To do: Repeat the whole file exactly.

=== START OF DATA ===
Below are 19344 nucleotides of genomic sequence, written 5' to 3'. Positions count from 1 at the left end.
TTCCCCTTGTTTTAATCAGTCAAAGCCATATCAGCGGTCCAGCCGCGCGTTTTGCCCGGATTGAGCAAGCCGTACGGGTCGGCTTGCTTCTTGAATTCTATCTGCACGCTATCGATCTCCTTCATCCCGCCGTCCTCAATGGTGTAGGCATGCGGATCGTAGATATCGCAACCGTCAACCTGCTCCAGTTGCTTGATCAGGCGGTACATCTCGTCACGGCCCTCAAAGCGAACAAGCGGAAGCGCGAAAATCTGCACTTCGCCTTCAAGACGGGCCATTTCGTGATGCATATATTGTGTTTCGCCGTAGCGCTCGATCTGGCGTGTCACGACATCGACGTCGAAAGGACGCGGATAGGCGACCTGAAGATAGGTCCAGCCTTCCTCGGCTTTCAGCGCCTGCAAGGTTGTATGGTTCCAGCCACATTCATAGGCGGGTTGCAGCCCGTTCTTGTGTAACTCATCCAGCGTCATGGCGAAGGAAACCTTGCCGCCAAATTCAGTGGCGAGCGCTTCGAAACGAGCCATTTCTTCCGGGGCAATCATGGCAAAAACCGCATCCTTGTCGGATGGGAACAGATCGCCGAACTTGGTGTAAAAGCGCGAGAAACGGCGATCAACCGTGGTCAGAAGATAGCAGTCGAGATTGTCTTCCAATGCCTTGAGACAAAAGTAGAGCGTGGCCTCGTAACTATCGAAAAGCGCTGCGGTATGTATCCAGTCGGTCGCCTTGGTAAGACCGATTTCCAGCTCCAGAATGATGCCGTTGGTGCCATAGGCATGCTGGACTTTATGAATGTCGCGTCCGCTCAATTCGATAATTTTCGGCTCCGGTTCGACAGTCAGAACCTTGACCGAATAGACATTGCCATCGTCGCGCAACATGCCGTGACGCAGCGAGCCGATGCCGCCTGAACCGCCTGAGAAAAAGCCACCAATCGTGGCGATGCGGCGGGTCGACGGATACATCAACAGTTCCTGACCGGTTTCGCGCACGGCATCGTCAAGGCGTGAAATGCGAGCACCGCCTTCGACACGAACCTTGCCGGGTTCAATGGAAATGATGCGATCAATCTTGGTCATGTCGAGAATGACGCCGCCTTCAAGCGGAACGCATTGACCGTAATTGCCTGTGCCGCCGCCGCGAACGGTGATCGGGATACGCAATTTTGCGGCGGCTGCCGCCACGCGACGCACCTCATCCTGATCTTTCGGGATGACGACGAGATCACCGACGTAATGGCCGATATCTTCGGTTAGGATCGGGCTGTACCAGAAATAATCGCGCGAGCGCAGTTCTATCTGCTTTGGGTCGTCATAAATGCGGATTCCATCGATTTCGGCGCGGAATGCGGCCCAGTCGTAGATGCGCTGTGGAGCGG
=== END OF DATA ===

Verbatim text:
Below are 19344 nucleotides of genomic sequence, written 5' to 3'. Positions count from 1 at the left end.
TTCCCCTTGTTTTAATCAGTCAAAGCCATATCAGCGGTCCAGCCGCGCGTTTTGCCCGGATTGAGCAAGCCGTACGGGTCGGCTTGCTTCTTGAATTCTATCTGCACGCTATCGATCTCCTTCATCCCGCCGTCCTCAATGGTGTAGGCATGCGGATCGTAGATATCGCAACCGTCAACCTGCTCCAGTTGCTTGATCAGGCGGTACATCTCGTCACGGCCCTCAAAGCGAACAAGCGGAAGCGCGAAAATCTGCACTTCGCCTTCAAGACGGGCCATTTCGTGATGCATATATTGTGTTTCGCCGTAGCGCTCGATCTGGCGTGTCACGACATCGACGTCGAAAGGACGCGGATAGGCGACCTGAAGATAGGTCCAGCCTTCCTCGGCTTTCAGCGCCTGCAAGGTTGTATGGTTCCAGCCACATTCATAGGCGGGTTGCAGCCCGTTCTTGTGTAACTCATCCAGCGTCATGGCGAAGGAAACCTTGCCGCCAAATTCAGTGGCGAGCGCTTCGAAACGAGCCATTTCTTCCGGGGCAATCATGGCAAAAACCGCATCCTTGTCGGATGGGAACAGATCGCCGAACTTGGTGTAAAAGCGCGAGAAACGGCGATCAACCGTGGTCAGAAGATAGCAGTCGAGATTGTCTTCCAATGCCTTGAGACAAAAGTAGAGCGTGGCCTCGTAACTATCGAAAAGCGCTGCGGTATGTATCCAGTCGGTCGCCTTGGTAAGACCGATTTCCAGCTCCAGAATGATGCCGTTGGTGCCATAGGCATGCTGGACTTTATGAATGTCGCGTCCGCTCAATTCGATAATTTTCGGCTCCGGTTCGACAGTCAGAACCTTGACCGAATAGACATTGCCATCGTCGCGCAACATGCCGTGACGCAGCGAGCCGATGCCGCCTGAACCGCCTGAGAAAAAGCCACCAATCGTGGCGATGCGGCGGGTCGACGGATACATCAACAGTTCCTGACCGGTTTCGCGCACGGCATCGTCAAGGCGTGAAATGCGAGCACCGCCTTCGACACGAACCTTGCCGGGTTCAATGGAAATGATGCGATCAATCTTGGTCATGTCGAGAATGACGCCGCCTTCAAGCGGAACGCATTGACCGTAATTGCCTGTGCCGCCGCCGCGAACGGTGATCGGGATACGCAATTTTGCGGCGGCTGCCGCCACGCGACGCACCTCATCCTGATCTTTCGGGATGACGACGAGATCACCGACGTAATGGCCGATATCTTCGGTTAGGATCGGGCTGTACCAGAAATAATCGCGCGAGCGCAGTTCTATCTGCTTTGGGTCGTCATAAATGCGGATTCCATCGATTTCGGCGCGGAATGCGGCCCAGTCGTAGATGCGCTGTGGAGCGG